Also see All About Shellfish for more recipes and tips.


Alaska is a large producer of shellfish. In 1994, close to 176 million pounds of king crab, snow crab, Dungeness crab, shrimp, scallops and abalone were harvested. The crab and shrimp are harvested in the greatest quantity and shipped out of state. Scallops and abalone are harvested in smaller quantities and sold primarily within the state of Alaska and on the West Coast. Another emerging Alaska industry is cultured Pacific oysters and clams.

King Crab

Alaska is the sole producer of king crab in the U.S. This regal shellfish is one of the largest members of the crab family which includes over one thousand species. Indeed, the record king crab weighed nearly 25 lbs. And measured 6 feet from claw to claw. Fishermen brave extreme weather and rough seas during the winter catch season. King crab are caught in large traps that lie on the ocean floor. Only the prime male crabs-weighing an average of 10 lbs., and measuring 4 feet from tip to tip-are transported live to a nearby processor. The rest of the catch is returned live to the sea. Under stringent quality control, the crab is cleaned, cooked and immediately frozen. Because of superior freezing techniques king crab is available year-round as whole or split legs and claws. Large pieces of white melt, brilliantly edged in red, are prized for their delicate, sweet flavor and tender texture.

Snow Crab

Like king crab, snow crab is caught deep in the frigid waters of Alaska. Alaska is the sole producer of this delicious shellfish in the U.S. Snow crab weigh from 1 to 3 pounds and typically measure 3 feet from claw to claw. Once caught, the prime males are transferred to special holding tanks filled with sea water and transported live to be processed. As with king crab, the undersized snow crab catch is returned live to the sea. Snow crab derives its name from its snowy white meat and delicate flavor. Like king crab, virtually all snow crab is shipped frozen and is available year-round in single-cut legs or leg and shoulder clusters.

Dungeness Crab

Although Dungeness crab are harvested all along the west coast of the United States, the icy cold waters of Alaska boast the largest of this coveted sweet-tasting crustacean. Dungeness crab are harvested during the summer months and often grow to 2-1/2 pounds. Like king and snow crab, Dungeness crab are transported live to processing plants where they are cleaned, cooked and frozen. Traditionally sold whole for presentation, Dungeness crab are also available in sections or clusters and single-cut legs throughout the year.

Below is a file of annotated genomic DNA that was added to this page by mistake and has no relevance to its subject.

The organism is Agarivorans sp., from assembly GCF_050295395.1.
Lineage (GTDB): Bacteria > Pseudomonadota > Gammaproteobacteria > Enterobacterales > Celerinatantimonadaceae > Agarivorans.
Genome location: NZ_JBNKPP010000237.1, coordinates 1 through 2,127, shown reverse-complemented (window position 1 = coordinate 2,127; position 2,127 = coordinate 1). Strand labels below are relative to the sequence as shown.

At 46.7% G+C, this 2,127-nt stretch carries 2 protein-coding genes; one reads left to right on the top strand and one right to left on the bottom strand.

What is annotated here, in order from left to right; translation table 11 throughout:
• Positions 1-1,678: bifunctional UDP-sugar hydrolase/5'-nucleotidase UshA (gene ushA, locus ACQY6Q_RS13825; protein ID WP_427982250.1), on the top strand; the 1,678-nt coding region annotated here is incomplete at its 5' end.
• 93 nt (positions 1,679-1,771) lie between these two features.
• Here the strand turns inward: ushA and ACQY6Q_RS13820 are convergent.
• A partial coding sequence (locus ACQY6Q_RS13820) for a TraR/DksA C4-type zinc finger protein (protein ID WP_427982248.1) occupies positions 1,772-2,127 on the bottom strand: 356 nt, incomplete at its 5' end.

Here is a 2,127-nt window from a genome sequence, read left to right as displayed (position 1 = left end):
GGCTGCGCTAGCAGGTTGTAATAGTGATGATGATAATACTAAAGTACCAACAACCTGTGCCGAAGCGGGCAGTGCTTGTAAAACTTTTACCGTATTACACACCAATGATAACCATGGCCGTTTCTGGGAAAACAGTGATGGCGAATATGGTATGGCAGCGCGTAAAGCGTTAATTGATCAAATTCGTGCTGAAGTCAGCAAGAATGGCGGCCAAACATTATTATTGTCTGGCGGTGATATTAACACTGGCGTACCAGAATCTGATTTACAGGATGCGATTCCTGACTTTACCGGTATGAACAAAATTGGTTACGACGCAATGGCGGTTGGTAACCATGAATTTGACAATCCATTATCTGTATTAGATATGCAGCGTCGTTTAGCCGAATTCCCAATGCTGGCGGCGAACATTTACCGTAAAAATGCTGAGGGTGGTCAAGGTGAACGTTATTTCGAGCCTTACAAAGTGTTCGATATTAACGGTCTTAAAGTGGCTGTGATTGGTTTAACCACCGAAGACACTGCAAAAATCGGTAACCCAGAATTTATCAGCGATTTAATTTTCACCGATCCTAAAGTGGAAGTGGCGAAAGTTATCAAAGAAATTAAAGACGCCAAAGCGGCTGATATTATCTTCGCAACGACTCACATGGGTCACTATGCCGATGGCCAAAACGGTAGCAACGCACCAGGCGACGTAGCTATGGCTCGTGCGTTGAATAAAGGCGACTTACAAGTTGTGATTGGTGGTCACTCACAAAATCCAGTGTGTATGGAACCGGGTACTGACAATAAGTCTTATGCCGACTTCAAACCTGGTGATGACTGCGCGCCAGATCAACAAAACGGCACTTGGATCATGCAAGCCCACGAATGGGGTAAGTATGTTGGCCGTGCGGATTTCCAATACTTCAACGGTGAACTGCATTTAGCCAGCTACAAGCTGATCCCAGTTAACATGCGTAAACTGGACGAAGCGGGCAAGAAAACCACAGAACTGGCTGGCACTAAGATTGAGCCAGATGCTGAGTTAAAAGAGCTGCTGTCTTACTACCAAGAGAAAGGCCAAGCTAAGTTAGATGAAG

Provided by Alaska Seafood


Seafood Lasagna Rollups

Seafood Lasagna


  • 6 lasagna noodles
  • 1 can (15 oz.) Italian-style tomato sauce


  • 1 8 pkg (8 oz.) Louis Kemp Crab Delights flakes or chunks
  • 1 cup ricotta cheese
  • 1/4 cup grated Parmesan cheese
  • 1 egg
  • 1 Tbsp. dried parsley flakes
  • 1/4 tsp. onion powder

Cook noodles according to package directions. Rinse in cold water; drain well. Thoroughly combine filling ingredients with fork. Spread 1/3 cup filling on each noodle. Roll tightly; place seam-side down in a 9-inch square baking pan. Pour sauce over rollups. Bake covered in 375 degree F oven 30 minutes.

6 servings


Seafood Herb Tart


  • 1 tube (10 oz.) refrigerated dough for pizza or 1 pkg. (6.5 oz.) pizza crust mix
  • 1 medium tomato, chopped
  • 1/2 green pepper, chopped
  • 1/2 medium onion, chopped
  • 1/4 cup grated Parmesan cheese
  • 1 pkg. (8 oz.) Louis Kemp Crab Delights flakes or chunks
  • 4 eggs
  • 3 Tbsp. water
  • 2 tsp. prepared mustard
  • 1/2 tsp. Italian seasoning

Spread dough on bottom and halfway up sides of greased 13x9-inch baking dish. Top with tomato, green pepper, onion, Parmesan cheese and Crab Delights. Mix eggs, water, mustard and seasoning in small bowl. Pour over Crab Delights. Bake in 375 degrees F oven for 25 minutes or until eggs are set and puffed in center. Let stand 5 minutes before cutting.

6 to 8 servings.


Provided by Louis Kemp Seafood Co.

This page originally published as a FoodDay article in 1997.

Copyright © 2007, Forkmedia LLC. All rights reserved.

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This page modified January 2007

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